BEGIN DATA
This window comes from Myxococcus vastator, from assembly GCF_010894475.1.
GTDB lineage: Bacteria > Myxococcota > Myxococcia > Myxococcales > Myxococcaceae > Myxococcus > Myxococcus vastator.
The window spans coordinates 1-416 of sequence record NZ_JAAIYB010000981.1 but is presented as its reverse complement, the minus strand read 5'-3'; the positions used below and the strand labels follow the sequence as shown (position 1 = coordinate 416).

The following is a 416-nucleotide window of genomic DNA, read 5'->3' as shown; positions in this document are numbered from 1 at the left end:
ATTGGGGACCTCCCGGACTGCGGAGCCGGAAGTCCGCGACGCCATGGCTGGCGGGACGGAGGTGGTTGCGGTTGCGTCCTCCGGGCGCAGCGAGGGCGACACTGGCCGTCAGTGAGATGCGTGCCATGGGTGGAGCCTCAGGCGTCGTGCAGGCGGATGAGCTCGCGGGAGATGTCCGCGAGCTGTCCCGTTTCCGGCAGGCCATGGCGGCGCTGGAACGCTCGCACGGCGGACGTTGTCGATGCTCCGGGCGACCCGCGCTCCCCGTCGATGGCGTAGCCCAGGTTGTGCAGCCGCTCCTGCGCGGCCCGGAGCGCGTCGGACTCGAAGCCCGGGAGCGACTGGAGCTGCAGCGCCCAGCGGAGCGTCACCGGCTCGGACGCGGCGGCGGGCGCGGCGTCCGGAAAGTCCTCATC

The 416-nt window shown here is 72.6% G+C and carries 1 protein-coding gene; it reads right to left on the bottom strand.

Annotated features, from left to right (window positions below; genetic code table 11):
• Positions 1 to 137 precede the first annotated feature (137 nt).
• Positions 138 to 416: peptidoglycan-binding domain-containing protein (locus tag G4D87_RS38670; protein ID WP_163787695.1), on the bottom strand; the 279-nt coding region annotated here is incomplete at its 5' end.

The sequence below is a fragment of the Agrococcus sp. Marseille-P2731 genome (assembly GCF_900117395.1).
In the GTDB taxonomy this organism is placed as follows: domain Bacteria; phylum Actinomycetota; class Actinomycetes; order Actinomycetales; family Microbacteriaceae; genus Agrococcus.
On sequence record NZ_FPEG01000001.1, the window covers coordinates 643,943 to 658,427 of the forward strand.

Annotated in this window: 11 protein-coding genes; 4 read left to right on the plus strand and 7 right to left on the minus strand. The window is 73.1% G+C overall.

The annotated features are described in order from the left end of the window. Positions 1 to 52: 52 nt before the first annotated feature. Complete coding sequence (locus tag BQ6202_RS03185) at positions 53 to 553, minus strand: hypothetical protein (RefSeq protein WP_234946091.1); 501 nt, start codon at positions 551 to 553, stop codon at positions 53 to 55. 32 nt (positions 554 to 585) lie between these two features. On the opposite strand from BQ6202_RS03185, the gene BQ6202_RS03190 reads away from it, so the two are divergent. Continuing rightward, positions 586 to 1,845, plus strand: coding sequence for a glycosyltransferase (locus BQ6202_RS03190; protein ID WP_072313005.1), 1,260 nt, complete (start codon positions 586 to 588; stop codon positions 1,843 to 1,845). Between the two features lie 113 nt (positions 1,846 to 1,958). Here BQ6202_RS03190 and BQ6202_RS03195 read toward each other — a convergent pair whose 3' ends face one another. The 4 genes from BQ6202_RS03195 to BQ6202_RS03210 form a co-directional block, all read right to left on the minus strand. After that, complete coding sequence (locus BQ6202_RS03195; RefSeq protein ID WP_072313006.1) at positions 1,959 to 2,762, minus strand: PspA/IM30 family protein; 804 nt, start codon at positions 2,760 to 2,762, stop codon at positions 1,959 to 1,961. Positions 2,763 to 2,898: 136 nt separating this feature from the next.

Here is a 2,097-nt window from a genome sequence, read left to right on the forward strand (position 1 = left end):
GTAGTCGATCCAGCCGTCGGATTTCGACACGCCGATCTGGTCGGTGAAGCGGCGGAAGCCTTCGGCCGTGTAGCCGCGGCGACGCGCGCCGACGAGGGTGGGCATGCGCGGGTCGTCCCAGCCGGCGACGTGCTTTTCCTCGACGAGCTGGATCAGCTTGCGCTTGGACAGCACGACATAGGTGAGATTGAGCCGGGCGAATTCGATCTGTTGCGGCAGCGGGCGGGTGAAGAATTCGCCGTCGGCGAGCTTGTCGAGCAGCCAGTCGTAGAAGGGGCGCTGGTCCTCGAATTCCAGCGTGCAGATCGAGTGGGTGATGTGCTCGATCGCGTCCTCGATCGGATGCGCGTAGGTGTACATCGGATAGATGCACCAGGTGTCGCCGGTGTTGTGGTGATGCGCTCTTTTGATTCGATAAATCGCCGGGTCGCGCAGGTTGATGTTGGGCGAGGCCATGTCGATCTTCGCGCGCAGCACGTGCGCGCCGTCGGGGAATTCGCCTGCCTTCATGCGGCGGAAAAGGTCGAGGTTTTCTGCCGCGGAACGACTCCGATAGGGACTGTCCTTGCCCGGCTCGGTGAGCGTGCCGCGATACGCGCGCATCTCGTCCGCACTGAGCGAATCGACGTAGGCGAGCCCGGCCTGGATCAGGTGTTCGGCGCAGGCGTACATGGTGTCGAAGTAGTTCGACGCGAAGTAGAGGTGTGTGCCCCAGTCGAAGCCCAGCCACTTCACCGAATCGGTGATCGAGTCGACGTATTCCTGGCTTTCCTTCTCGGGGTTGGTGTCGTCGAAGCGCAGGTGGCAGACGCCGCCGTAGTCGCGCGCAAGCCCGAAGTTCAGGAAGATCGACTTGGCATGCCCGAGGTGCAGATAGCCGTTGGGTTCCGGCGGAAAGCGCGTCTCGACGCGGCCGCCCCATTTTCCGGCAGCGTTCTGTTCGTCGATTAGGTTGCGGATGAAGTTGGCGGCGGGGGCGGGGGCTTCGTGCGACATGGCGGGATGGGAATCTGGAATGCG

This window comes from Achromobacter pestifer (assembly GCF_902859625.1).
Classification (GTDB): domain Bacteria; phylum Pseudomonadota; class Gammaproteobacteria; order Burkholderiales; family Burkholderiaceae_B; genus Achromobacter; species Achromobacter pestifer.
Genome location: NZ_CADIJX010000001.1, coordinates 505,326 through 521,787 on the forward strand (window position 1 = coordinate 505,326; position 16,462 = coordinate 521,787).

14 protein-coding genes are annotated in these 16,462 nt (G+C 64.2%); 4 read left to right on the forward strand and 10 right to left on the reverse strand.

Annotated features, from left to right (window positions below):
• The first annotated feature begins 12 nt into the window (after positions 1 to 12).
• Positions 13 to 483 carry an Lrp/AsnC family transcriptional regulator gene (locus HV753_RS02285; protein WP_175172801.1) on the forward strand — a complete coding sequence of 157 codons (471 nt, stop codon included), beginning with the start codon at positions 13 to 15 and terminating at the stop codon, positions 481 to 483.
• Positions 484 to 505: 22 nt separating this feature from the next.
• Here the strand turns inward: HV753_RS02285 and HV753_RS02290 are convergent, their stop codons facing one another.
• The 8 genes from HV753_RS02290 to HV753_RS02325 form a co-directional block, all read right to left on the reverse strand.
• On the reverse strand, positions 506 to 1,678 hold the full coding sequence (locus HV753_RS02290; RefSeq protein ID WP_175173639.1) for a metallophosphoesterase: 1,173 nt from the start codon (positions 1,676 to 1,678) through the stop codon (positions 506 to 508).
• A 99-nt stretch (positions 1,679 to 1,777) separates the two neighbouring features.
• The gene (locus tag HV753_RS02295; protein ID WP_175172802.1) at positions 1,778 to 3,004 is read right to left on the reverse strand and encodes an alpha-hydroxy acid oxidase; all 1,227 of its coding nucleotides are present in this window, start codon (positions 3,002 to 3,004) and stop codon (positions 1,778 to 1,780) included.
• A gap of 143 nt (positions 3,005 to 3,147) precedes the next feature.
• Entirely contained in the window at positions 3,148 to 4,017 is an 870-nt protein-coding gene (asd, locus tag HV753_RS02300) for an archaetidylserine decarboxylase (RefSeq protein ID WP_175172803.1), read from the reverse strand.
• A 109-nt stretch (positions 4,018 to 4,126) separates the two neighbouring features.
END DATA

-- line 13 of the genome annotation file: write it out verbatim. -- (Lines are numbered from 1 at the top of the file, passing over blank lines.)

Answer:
Annotated in this window: 11 protein-coding genes; 4 read left to right on the plus strand and 7 right to left on the minus strand. The window is 73.1% G+C overall.